What do the north-east whalers of the 19th century and hydrogen bomb-testing by the Soviet Union in the 1960s have in common?
Both have revealed major clues to scientists about the impact of climate change.
They will also be among the topics explored in the first of a new series of free public events launching in Fraserburgh next week.
Dr Douglas Mair from the University of Aberdeen’s Department of Geography and Environment has spent 17 years working on glaciers in the Alps, Arctic Canada, and Greenland.
He will discuss evidence he has gathered in his career for the impact of climate change on ice sheets and rising sea levels on Monday September 20 at the Museum of Scottish Lighthouses.
Dr Mair will also reveal unique research methods used by scientists to study the effects of climate change in his talk, which begins at 12.30pm.
These methods include “chasing the bomb layer”, where measurements of radioactivity left in ice caps by large scale hydrogen bombs, exploded during testing by the Soviet Union in 1962, helps us to understand how quickly the ice caps in the Canadian High Arctic have shrunk over a 40 year period.
Dr Mair will also discuss the north-east whalers who made some of the earliest observations about climate change in the 19th century.
The men - who set off from the ports of Fraserburgh, Peterhead and Aberdeen - were among the first to chart the changes occurring to sea ice during their excursions to search for whales in the Arctic and off Greenland.
Dr Mair’s talk is the first event in the new Café Light series which will be hosted by the University of Aberdeen once a month until December at the Museum of Scottish Lighthouses.
The aim of the Café Light series is to provide a relaxed forum for the discussion of science and technology.
The event is also part of the Techfest In September programme - Aberdeen’s annual festival of Science, Technology, Engineering and Mathematics (STEM) which is supported by joint principal funders BP and Shell
Dr Mair said: “My talk will give an outline of the research efforts I have been involved in over the last 17 years to understand the impact of climate change on glaciers and ice sheets predominantly in Arctic Canada and Greenland.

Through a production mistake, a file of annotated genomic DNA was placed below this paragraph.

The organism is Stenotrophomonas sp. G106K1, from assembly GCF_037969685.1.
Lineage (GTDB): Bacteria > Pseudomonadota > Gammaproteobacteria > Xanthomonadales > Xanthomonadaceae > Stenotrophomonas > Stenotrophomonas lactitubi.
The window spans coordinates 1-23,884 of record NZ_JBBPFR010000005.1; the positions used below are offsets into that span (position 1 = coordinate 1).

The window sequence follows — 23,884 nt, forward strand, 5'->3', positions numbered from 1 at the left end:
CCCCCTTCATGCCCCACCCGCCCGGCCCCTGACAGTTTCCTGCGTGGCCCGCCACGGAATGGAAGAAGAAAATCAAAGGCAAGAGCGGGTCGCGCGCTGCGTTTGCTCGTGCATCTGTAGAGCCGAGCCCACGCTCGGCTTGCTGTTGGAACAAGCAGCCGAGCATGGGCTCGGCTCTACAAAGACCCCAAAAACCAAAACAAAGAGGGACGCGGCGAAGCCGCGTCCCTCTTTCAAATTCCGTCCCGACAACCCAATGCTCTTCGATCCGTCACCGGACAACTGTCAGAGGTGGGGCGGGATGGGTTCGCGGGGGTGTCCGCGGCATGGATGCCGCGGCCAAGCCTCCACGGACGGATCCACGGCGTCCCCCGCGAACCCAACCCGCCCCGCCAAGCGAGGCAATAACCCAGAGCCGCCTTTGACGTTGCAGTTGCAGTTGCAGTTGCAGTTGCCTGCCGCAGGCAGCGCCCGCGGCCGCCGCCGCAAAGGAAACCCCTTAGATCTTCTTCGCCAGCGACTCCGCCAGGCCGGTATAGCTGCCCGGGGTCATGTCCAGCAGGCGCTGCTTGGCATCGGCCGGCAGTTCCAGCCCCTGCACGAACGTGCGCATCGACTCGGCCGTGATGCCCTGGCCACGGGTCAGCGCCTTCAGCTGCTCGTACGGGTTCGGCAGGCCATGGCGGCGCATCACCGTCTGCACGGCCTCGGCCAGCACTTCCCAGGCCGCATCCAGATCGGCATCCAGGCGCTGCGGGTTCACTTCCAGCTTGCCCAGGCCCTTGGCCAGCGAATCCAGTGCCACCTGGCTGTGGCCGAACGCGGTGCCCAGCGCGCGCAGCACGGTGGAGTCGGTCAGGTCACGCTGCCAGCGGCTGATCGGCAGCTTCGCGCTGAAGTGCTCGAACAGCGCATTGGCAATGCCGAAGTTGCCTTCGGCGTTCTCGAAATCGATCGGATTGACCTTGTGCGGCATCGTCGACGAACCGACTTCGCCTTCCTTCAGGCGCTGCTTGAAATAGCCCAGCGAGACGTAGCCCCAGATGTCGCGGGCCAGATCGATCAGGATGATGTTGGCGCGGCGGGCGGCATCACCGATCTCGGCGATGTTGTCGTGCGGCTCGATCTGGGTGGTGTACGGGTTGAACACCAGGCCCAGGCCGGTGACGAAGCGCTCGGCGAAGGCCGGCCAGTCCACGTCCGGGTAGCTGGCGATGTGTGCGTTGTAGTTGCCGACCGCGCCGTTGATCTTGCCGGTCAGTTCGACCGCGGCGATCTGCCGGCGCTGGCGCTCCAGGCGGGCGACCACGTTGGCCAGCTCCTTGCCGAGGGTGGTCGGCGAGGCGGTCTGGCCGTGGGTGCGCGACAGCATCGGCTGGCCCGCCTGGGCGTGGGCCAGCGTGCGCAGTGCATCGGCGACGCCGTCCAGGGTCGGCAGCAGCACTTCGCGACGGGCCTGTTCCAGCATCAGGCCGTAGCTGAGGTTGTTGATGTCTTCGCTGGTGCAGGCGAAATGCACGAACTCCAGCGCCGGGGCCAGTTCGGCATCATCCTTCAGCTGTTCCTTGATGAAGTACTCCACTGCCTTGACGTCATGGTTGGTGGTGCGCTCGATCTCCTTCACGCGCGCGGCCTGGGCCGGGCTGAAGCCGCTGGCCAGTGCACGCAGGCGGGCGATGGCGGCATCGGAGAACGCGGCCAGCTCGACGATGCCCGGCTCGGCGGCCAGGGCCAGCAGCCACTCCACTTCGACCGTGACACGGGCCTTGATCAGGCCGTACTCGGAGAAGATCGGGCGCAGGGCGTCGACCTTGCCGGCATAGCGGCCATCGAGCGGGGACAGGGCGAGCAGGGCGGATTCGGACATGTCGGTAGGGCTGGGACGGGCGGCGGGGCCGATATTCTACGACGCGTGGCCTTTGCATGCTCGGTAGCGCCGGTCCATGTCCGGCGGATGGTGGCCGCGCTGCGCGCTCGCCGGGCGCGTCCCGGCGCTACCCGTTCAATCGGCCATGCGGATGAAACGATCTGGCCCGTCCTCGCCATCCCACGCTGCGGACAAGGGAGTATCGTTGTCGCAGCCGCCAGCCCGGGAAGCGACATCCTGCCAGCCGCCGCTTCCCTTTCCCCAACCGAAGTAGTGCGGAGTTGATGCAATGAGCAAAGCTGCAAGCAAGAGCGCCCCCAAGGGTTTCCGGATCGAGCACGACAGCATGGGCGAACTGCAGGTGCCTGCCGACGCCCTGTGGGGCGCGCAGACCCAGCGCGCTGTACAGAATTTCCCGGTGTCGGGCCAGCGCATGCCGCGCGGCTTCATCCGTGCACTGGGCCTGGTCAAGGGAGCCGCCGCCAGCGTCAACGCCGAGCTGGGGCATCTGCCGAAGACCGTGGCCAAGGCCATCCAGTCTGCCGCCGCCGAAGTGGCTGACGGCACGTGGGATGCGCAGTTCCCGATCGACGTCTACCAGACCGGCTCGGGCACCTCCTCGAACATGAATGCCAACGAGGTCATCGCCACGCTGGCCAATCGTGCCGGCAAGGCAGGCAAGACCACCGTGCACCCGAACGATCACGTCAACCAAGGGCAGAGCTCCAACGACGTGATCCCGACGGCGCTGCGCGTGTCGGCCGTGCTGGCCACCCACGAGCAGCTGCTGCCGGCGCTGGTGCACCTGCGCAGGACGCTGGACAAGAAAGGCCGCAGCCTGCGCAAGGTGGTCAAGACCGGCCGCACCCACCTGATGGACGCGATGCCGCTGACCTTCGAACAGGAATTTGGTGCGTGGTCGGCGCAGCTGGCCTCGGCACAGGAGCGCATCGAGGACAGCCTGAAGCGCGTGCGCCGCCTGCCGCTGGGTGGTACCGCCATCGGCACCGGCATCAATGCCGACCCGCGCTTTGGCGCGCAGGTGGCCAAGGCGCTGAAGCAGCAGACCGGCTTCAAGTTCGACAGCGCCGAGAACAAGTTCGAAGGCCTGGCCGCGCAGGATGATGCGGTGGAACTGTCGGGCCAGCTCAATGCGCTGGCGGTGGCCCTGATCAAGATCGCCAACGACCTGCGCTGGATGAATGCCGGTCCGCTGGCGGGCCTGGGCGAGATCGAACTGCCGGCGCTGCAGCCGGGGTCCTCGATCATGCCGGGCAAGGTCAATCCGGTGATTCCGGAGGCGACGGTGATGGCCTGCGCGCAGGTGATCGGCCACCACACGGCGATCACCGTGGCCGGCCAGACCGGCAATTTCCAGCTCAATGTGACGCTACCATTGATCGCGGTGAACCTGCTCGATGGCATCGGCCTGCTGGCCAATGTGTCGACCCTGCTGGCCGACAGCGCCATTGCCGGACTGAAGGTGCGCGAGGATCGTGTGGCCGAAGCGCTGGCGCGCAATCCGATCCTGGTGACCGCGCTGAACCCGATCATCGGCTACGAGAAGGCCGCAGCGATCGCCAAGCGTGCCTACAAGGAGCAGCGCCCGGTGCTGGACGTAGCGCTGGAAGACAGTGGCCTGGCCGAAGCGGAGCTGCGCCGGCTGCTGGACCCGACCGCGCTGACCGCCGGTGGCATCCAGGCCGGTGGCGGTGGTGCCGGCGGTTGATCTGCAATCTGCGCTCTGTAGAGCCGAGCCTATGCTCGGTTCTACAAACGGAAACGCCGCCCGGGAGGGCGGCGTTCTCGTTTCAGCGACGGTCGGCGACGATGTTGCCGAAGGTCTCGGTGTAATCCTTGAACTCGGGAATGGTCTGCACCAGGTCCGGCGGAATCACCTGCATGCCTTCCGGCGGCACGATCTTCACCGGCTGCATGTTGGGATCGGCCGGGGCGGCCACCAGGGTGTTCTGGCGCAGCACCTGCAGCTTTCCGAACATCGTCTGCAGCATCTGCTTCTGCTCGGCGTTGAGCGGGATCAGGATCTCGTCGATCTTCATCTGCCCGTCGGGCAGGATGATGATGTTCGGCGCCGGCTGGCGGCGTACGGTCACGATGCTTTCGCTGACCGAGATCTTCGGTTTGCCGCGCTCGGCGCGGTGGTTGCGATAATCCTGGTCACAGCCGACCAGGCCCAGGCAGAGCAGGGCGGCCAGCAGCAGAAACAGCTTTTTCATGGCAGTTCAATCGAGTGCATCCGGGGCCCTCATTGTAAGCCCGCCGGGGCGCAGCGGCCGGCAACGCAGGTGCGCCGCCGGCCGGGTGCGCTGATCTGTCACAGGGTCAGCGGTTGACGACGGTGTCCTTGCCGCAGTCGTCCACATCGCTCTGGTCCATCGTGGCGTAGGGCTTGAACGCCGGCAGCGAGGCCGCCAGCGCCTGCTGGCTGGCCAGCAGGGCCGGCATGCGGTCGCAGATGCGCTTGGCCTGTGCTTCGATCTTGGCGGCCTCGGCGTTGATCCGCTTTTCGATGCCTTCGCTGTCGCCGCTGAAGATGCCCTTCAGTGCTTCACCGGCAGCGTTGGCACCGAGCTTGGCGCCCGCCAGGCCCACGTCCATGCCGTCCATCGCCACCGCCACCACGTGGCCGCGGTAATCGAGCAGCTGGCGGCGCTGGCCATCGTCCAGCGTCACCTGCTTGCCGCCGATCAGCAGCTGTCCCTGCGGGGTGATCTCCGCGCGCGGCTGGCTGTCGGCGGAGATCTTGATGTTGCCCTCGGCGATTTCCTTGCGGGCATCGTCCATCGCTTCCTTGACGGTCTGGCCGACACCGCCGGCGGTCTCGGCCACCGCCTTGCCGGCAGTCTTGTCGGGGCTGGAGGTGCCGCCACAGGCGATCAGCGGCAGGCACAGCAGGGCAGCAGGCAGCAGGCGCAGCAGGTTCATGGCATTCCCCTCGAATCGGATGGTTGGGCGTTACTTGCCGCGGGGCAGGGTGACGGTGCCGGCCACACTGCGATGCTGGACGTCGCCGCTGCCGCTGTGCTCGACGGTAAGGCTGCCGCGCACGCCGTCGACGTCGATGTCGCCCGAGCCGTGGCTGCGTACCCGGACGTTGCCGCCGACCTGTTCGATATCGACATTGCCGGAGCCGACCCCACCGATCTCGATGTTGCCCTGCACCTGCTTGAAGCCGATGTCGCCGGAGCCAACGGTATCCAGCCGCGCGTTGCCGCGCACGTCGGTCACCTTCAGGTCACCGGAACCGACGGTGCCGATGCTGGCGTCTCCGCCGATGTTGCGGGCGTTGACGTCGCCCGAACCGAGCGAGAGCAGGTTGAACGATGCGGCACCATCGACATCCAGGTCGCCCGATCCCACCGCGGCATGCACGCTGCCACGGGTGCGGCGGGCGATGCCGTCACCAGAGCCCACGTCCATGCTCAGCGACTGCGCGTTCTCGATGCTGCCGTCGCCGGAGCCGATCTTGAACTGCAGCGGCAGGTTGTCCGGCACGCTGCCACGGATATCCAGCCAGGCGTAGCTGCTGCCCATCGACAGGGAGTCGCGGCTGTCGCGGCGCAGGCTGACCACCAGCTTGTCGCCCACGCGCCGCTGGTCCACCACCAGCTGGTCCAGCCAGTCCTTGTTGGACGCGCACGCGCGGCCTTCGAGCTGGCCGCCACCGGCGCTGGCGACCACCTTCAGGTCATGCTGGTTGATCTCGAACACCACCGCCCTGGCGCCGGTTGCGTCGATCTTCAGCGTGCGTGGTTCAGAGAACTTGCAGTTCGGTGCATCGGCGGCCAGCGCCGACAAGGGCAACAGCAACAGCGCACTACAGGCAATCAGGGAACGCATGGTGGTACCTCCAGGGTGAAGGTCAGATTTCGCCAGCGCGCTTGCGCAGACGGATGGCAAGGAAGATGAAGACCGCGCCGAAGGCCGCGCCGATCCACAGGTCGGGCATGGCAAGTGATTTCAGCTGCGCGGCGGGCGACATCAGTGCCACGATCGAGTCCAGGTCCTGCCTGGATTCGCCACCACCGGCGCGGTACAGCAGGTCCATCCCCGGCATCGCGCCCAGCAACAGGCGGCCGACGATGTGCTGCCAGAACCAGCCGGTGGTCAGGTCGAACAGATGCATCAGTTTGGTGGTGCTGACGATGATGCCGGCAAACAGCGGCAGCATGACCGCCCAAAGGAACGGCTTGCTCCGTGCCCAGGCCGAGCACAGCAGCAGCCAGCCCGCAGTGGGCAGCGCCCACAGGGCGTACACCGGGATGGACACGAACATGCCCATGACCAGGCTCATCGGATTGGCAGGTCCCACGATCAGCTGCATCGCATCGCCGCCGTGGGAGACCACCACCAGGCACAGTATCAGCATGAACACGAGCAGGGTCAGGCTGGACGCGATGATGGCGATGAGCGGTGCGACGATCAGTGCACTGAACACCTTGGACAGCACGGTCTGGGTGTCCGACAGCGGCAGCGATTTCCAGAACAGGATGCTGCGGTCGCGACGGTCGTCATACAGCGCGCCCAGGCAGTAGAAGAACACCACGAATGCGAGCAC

“Scientists face great challenges when trying to understand climatic changes as we are working in a constantly changing natural environment which is very different to a laboratory where we can control conditions.
“I’ll be outlining some of the research techniques I have used in my career during research expeditions. These techniques include the use of microscopic light sensors in the rivers which flow out from glaciers to help understand the water drainage system underneath ice sheets.
“Different types of water drainage under the ice can control how fast the ice sheets will move which is important because the faster they move, the faster they will decay and ultimately, the quicker sea levels will rise.
“I’ll also discuss the early observations of climate change made by whalers from Fraserburgh, Peterhead and Aberdeen in the 19th century.
“One of the most famous examples is whaler, David Gray who hailed from Peterhead, who published a major paper in a geographical journal in the1880’s charting changes he had witnessed to sea ice extent.”
Dr Ken Skeldon from the University of Aberdeen’s Public Engagement with Science Team who developed the Café Light series said: “Café Light will provide the public with the chance to experience a slice of science over lunchtime once a month until December.
“Dr Mair’s talk will be a fascinating opening to the series of talks which will each relate to the theme of the sea or marine life in some way.
“Other topics set to be covered include the discovery of 10 possible new rare marine species by University of Aberdeen scientists on a recent expedition to the Atlantic Ocean, and an insight into research which reveals why fishermen could have the healthiest bones.”
Dr Mair’s talk – Climate Change in the Spotlight – takes place on Monday September 20 at 12.30pm in the café area of the Museum of Scottish Lighthouses in Fraserburgh.
The talk is free to attend and advance booking is not required.
Visitors to the Café Light event will also receive discounted admission to the Museum of Scottish Lighthouses on the day.
For the full programme of Café Light events visit http://www.cafescienceaberdeen.co.uk/
For more information on the Museum of Scottish Lighthouses visit http://www.lighthousemuseum.org.uk/
Café Light is supported by the Scottish Government through a Science Engagement Award.
Issued by the Communications Team
Office of External Affairs, University of Aberdeen, King's College, Aberdeen
Tel: +44 (0)1224 272014
Contact: Kelly Potts
Issued on: 09 September 2010